Preseason predictions is one of the most foolish and pointless exercises in sports, but that doesn’t stop fans from obsessing and gloating over them, as if they’ve already won the World Series in March. It’s nearly impossible to accurately tab breakout stars, unforeseen busts and resurrected veterans, with all predictions relying on a heavy dose of stupidly uneducated luck.

As baseball takes a breather with the All-Star break, let’s revisit some of those hilariously inaccurate preseason player and team predictions. This is not a public embarrassment of one’s botched predictions but instead a reminder that not one single person has a clue what will happen every baseball season.

Photo Courtesy: Jim Mone/AP

Alex Rodriguez

No one knew what to expect from A-Rod in 2015 after the highly controversial slugger missed all of 2014. Projections were relatively conservative, with most predicting he’d be a serviceable player for Joe Giradi and provide adequate punch. However, Jesse Spector (Sporting News) offered one of the most amusingly inaccurate predictions.

Expecting him to play 162 games would be idiotic. He’ll play a little short of 100 and put up a .713 OPS with 18 home runs.

Rodriguez has already hit 18 home runs and played in 82 of New York’s 88 games. His OPS has hovered around .900 all year and currently sits at .898.

Sep 3, 2013; Bronx, NY, USA; New York Yankees third baseman Alex Rodriguez (13) yells to left fielder Alfonso Soriano (not pictured) at first base to get back to the base on a pickoff attempt during the eighth inning of a game against the Chicago White Sox at Yankee Stadium. Mandatory Credit: Brad Penner-USA TODAY Sports

Photo Courtesy: USATSI

Minnesota Twins

Almost no one picked the Twins to flirt with a .500 record this season, with even the most optimistic homers shooting for an 80-82-win season. Mike Axisa (CBS Sports) was one of many that was semi-rooting for Minnesota to return to relevance but said there’s no shot it’ll happen in 2015 and probably not even in 2016.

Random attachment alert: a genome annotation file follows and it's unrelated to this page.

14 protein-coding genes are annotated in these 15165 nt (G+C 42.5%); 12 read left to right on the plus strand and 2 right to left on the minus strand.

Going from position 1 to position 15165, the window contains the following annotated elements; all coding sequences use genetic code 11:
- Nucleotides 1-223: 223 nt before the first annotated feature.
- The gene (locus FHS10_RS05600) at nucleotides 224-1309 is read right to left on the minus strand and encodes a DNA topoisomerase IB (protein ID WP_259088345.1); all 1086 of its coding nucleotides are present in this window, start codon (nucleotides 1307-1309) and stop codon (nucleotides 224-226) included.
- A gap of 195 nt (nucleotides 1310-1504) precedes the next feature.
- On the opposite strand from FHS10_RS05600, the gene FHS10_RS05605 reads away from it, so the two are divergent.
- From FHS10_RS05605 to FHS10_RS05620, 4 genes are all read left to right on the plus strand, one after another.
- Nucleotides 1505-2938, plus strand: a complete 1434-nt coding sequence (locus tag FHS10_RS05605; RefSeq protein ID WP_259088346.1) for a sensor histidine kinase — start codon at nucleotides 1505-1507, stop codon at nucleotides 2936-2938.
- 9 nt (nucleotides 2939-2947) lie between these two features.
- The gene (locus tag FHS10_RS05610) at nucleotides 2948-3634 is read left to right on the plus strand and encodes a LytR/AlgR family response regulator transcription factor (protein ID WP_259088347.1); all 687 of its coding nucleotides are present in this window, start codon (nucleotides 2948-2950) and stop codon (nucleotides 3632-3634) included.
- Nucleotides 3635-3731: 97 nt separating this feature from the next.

I hope the team can get him to the postseason again. It certainly won’t happen in 2015 and probably not 2016 either. Minnesota looks like a lock for the AL Central cellar this year.

They currently have the AL’s second-best record and their highest pre-All-Star break win total in seven years as they sit in the AL’s top Wild Card spot.

Jul 10, 2015; Minneapolis, MN, USA; Minnesota Twins second baseman Brian Dozier (2) celebrates his three run home run to win the game against the Detroit Tigers as he passes third base coach Gene Glynn in the ninth inning at Target Field. The Twins win 8-6. Mandatory Credit: Bruce Kluckhohn-USA TODAY Sports

Photo Courtesy: USATSI

Seattle Mariners

The Mariners acquired Cliff Lee and Chone Figgins prior to the 2010 season and the duo was suppose to help them end a long playoff drought. They were pegged as legit title contenders before falling flat on their face.

That same Kool-Aid was flowing again during the 2014-15 offseason after Seattle barely missed the playoffs last fall. The ambitious predictions starting falling from everywhere, including from Jeff Sullivan (FOX Sports), who spit out this beauty of a headline over the winter…before they signed Nelson Cruz, the one man keeping their offense from reaching historically embarrassing marks:

Why the Mariners Might be the Best Team in the AL Right Now

They are comfortably headed toward another non-playoff season, sitting seven games under .500 at 41-48 and seven games out of the second AL Wild Card spot.


Photo Courtesy: Scott Halleran/Getty Images

Wade Davis

The Royals captured the hearts of nostalgic baseball fans with their miraculous World Series run last fall. However, love for KC in 2015 was across the board, with some predicting a 95-win campaign and others believing their pitching and offense could replicate their postseason magic for an entire six-month season, saying they’d be lucky to reach 80 wins.

Last winter, Rob Neyer (FOX Sports) argued that the Royals needed to make serious changes over the remainder of the offseason, specifically saying bullpen arms Wade Davis and Greg Holland could never replicate their 2014 success in 2015 and should be dumped while their value is still high.

Considering the Royals’ annual ability to turn crummy starters into great relievers – and all appropriate kudos to the front office and the field staff for that feat – there’s just no reason to consider Davis and Holland, whose values will never be higher than right now, untouchable. If you can get Adam Lind for Marco Estrada – as the Brewers just did – can’t you get some other lefty slugger, as good as Lind or maybe even better, for Greg Holland or Wade Davis?

Neyer was relatively accurate on Holland, as the closer’s ERA has nearly doubled to 2.70 this season, but was WAY off on Davis. Until Davis yielded one run in Sunday’s 11-1o win over Toronto, the former starter had given up exactly one run over the first three months of the season. He still boasts a microscopic 0.46 ERA over 39 appearances.


Photo Courtesy: John Sleezer/Kansas City Star